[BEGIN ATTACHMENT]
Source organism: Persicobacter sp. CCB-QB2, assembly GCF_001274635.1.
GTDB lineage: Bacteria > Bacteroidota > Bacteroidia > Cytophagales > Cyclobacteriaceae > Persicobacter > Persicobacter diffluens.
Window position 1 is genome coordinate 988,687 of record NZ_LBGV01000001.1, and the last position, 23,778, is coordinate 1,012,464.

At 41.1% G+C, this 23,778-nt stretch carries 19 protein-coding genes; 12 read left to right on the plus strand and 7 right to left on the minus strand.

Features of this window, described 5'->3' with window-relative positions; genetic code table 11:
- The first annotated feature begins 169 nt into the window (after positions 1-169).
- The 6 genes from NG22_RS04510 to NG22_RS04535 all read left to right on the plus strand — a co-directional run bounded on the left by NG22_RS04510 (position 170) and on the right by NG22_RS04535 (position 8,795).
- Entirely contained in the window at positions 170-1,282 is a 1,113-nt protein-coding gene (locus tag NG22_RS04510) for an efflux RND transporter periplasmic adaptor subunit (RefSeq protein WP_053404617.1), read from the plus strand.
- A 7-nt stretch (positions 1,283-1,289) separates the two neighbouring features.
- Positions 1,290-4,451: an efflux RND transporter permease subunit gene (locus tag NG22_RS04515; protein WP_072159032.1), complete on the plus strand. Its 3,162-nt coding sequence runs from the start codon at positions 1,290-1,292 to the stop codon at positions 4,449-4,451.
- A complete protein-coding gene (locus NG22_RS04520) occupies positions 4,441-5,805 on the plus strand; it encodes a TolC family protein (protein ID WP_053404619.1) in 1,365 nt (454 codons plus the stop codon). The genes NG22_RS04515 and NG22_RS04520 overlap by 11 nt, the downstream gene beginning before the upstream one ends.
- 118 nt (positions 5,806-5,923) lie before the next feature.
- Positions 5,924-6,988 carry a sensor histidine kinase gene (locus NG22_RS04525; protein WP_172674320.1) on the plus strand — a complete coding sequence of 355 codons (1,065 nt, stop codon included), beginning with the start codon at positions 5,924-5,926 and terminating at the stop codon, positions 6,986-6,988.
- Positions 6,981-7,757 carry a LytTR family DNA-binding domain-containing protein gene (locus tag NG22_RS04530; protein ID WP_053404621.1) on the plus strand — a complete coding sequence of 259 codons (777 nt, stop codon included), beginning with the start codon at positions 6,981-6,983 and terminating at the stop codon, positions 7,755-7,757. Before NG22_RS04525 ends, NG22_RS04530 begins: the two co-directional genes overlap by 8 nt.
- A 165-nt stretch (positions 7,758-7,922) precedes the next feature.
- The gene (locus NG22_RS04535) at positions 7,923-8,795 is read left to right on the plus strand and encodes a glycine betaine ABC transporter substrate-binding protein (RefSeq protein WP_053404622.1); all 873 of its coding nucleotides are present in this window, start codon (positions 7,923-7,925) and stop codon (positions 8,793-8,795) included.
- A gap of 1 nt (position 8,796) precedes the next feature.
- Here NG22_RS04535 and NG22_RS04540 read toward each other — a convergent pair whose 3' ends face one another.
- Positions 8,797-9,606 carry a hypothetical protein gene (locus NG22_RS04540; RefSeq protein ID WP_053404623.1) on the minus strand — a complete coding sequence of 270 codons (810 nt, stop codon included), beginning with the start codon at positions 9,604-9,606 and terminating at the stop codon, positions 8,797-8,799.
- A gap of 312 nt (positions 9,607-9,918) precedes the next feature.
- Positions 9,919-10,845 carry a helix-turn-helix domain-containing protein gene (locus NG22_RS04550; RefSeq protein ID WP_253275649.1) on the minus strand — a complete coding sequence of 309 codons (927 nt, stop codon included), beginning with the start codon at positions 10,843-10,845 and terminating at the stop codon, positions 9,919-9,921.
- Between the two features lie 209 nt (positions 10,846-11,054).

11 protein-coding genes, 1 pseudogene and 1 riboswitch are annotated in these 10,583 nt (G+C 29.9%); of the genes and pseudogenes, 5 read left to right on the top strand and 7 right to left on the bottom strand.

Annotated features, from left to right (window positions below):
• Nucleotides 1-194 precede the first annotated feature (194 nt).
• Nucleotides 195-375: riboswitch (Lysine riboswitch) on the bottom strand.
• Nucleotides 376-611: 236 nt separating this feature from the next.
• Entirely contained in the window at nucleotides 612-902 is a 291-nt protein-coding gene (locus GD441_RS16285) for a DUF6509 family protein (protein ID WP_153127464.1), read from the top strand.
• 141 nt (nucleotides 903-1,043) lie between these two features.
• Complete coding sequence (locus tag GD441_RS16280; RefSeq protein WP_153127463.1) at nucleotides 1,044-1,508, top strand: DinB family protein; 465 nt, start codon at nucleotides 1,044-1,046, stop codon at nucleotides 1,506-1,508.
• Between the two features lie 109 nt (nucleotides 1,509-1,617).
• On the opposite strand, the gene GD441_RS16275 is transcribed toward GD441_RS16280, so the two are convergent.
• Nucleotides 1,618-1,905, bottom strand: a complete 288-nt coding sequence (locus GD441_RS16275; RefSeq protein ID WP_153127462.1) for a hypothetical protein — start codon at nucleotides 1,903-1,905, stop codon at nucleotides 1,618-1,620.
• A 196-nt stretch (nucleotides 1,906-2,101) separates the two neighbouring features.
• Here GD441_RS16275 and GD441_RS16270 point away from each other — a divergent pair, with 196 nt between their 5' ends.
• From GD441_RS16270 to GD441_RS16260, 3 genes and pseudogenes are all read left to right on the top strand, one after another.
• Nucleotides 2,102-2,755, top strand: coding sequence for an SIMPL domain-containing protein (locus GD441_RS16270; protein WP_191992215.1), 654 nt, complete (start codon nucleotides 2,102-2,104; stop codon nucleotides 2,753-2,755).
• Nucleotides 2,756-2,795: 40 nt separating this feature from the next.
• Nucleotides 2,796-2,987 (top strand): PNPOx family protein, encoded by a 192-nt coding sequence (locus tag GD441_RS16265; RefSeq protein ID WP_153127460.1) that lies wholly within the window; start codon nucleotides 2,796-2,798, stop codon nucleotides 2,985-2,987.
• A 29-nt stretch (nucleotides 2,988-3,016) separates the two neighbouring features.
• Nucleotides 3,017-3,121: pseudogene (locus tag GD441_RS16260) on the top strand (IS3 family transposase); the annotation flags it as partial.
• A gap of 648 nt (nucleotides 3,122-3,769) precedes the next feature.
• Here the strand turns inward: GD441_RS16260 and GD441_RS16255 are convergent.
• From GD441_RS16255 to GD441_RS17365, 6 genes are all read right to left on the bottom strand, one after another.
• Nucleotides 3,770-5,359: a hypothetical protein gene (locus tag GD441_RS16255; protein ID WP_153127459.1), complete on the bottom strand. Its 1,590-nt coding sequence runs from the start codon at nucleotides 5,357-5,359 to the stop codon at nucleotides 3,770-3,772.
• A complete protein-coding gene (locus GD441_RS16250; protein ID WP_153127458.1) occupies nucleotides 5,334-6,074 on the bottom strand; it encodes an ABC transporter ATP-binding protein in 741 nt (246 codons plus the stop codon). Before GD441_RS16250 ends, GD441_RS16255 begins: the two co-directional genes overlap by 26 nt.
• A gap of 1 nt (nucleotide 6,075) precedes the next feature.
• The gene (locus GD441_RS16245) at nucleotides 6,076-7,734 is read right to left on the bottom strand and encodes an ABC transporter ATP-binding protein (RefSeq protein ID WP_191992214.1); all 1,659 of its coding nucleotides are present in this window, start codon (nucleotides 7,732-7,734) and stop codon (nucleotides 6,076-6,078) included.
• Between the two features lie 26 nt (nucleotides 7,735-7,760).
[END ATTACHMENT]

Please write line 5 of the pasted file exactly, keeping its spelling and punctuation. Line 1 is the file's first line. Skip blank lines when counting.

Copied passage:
Features of this window, described 5'->3' with window-relative positions; genetic code table 11: